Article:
In the late 80s and early 90s, the Mimics Parade wave hit Kerala and the mimicry artistes were gaining celebrity status. They were cheaper and more accessible to regular people and hence, held a special place in their heart. Soon mimicry became so popular that some of the artistes entered the more respectable world of movies. Artistes like Jayaram, NF Varghese ventured into acting. Siddique and Lal became the writer-director duo that delivered back to back hits. Cochin Haneefa became actor/writer/director.

Dileep indulged in mimicry from his college days, and soon he joined the mimicry troupe Harisree and began performing. His Lalu Alex and Innocent impressions were spot-on, and he managed to win the crowd. Soon, Dileep became a relatively well-known name in the Mimics troupe circle. 

But Dileep was in it for the long game. His ultimate motive was always to be a star on screen. While foraying into TV with Asianet’s Comedy Skit show Comicola, he worked hard at building contacts in the movie industry, from set boys to directors. Dileep would visit all locations where movie scenes featuring actor Jaya­ram were being shot. He soon endeared himself to Jaya­ram; even managed entry into his room as an admirer. It’s no surprise that Jayaram is the one he looked up to as Jayaram himself is a mimicry artiste tur­ned actor. Jayaram soon introduced him to director Kamal, who took him on as assistant director in Vishnu Lokam (1991). In many interviews, Kamal fondly remembers the shy but ambitious Gopalakrishnan pestering other AD’s to suggest his name for smaller roles. He did end up playing minor roles in movies like Ennodishtam Koodamo (1992) and Sainyam (1993). At age 27, he finally acted in a film as one of the leads.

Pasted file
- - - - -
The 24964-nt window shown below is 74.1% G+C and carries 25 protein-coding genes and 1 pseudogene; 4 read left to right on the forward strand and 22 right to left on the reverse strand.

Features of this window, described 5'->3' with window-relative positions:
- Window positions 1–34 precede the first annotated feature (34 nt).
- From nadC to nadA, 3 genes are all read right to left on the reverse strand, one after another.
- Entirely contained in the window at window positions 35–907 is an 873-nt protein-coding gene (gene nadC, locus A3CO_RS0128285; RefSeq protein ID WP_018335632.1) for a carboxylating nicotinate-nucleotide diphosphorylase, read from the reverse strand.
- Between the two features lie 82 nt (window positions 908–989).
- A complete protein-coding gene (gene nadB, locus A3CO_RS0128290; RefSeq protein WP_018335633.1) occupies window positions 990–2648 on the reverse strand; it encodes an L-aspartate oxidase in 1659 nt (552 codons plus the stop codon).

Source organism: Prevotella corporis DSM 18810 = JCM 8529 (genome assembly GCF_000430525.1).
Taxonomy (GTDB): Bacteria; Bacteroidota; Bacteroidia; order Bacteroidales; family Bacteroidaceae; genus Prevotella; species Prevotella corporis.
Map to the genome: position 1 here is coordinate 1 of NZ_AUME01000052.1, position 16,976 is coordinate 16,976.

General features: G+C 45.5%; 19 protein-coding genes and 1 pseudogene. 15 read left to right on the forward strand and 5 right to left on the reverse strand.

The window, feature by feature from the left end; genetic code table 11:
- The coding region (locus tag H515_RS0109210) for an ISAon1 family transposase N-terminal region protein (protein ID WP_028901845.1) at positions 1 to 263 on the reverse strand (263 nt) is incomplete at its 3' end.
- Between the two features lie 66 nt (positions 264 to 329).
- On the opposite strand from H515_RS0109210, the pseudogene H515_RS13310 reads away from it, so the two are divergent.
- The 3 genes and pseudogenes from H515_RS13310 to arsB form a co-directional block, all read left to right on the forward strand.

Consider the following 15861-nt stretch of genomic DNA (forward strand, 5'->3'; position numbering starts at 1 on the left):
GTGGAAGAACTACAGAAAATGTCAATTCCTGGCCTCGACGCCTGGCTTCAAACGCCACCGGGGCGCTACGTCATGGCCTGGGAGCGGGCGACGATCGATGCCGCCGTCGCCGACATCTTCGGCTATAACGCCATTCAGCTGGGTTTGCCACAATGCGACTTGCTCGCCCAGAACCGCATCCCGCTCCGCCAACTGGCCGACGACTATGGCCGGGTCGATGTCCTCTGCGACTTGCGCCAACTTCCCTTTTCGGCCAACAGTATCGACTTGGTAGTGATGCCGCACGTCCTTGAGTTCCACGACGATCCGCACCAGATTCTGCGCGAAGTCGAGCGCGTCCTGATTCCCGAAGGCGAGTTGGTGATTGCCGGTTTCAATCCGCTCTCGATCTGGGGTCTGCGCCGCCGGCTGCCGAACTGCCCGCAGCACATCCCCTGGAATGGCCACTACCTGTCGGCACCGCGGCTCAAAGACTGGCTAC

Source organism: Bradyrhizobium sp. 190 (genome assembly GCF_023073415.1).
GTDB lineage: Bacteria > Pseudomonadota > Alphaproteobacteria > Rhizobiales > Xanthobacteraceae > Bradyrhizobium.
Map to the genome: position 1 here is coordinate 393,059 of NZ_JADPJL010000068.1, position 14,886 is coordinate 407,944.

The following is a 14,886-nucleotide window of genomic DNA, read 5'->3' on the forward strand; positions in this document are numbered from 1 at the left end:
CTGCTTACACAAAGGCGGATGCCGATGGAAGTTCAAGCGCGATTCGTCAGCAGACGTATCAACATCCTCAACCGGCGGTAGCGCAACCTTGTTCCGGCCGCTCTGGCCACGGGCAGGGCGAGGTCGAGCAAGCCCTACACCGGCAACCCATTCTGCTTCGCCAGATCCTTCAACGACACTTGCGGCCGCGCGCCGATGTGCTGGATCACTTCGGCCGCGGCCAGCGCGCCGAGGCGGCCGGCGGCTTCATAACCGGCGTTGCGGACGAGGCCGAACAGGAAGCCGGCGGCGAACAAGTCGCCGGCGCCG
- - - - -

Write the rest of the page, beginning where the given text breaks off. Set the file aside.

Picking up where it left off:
The Rise of Dileep

Dileep was the name of the first lead character he portrayed in the movie Manathe Kottaram (1994) and he embraced it as his screen name. Through the next 4 years, we saw him in multiple projects mainly with directors like Nizar, Viji Thampi, Rajasenan, and Vinayan.